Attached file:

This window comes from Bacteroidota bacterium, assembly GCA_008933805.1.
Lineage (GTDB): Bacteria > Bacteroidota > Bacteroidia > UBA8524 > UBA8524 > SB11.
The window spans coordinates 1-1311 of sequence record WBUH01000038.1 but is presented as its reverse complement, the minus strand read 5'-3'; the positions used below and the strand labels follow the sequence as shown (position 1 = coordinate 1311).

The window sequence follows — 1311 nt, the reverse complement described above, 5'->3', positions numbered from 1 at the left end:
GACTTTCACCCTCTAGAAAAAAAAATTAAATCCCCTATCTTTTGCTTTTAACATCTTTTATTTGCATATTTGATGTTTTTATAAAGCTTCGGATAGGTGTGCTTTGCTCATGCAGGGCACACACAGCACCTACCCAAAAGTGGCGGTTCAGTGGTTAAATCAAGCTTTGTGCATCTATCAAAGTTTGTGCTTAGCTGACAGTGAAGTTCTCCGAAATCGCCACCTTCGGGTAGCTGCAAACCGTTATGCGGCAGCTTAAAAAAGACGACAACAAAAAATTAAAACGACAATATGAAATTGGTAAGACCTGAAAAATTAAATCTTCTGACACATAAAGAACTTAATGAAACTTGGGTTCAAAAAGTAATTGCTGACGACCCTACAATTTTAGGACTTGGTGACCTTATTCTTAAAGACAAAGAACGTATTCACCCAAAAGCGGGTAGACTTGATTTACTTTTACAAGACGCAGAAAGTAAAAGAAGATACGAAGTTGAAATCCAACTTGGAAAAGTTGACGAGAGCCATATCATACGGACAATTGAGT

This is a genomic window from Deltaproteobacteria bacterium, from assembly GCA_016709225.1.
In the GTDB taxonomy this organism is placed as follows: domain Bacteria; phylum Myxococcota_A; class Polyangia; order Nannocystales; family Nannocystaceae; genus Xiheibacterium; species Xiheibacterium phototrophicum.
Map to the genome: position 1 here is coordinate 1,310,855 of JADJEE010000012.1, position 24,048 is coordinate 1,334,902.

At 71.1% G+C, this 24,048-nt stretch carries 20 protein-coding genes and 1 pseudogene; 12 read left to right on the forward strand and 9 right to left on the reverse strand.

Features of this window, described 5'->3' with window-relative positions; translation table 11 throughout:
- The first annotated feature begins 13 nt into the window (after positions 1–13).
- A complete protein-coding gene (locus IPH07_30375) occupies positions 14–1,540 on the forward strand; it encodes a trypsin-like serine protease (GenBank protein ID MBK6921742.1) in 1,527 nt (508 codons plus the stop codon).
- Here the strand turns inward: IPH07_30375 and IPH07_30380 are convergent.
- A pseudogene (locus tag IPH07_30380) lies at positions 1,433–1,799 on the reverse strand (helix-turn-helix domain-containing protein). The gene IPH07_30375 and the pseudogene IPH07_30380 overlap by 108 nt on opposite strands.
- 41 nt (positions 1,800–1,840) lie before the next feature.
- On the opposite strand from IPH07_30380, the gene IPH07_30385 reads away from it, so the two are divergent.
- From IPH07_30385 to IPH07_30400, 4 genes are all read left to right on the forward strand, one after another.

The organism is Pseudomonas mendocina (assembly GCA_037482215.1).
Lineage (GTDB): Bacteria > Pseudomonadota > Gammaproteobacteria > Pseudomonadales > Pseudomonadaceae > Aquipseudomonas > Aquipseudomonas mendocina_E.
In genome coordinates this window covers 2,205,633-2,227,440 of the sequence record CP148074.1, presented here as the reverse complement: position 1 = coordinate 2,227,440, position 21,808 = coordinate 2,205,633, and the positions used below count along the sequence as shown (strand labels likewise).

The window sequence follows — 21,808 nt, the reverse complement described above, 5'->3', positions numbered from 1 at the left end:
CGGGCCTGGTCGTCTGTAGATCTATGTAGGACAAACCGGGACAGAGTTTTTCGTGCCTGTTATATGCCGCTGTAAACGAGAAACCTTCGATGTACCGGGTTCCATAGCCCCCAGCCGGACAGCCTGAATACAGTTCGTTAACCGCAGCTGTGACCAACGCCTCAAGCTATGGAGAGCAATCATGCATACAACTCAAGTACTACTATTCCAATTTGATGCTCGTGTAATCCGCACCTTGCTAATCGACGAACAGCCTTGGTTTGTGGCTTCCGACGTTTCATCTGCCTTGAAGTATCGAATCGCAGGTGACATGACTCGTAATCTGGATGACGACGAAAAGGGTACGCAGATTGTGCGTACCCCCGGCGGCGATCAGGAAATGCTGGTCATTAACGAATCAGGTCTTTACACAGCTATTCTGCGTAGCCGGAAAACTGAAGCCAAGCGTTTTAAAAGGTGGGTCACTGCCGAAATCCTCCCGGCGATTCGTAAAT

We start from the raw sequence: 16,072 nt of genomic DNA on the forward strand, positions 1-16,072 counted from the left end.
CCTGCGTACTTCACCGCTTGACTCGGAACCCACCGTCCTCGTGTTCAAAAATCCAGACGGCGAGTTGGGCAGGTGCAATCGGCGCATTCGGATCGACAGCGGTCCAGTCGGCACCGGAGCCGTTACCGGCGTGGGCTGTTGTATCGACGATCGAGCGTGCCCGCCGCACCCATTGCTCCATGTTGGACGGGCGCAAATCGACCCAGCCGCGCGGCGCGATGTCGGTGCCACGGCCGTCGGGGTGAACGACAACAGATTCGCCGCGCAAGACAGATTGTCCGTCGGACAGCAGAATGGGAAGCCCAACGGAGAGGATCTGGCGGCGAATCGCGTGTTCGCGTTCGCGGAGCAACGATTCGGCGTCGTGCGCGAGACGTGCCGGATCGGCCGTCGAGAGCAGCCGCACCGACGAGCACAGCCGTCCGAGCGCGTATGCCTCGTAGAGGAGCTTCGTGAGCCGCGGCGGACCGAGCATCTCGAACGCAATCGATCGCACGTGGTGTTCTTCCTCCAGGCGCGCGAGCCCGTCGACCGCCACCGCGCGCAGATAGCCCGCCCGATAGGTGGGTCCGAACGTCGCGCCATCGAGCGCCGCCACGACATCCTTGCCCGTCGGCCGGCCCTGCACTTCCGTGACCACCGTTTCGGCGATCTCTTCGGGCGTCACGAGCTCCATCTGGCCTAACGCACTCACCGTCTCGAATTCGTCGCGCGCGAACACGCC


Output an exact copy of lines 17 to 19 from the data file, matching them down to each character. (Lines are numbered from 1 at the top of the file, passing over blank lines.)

- From IPH07_30385 to IPH07_30400, 4 genes are all read left to right on the forward strand, one after another.

The organism is Pseudomonas mendocina (assembly GCA_037482215.1).
Lineage (GTDB): Bacteria > Pseudomonadota > Gammaproteobacteria > Pseudomonadales > Pseudomonadaceae > Aquipseudomonas > Aquipseudomonas mendocina_E.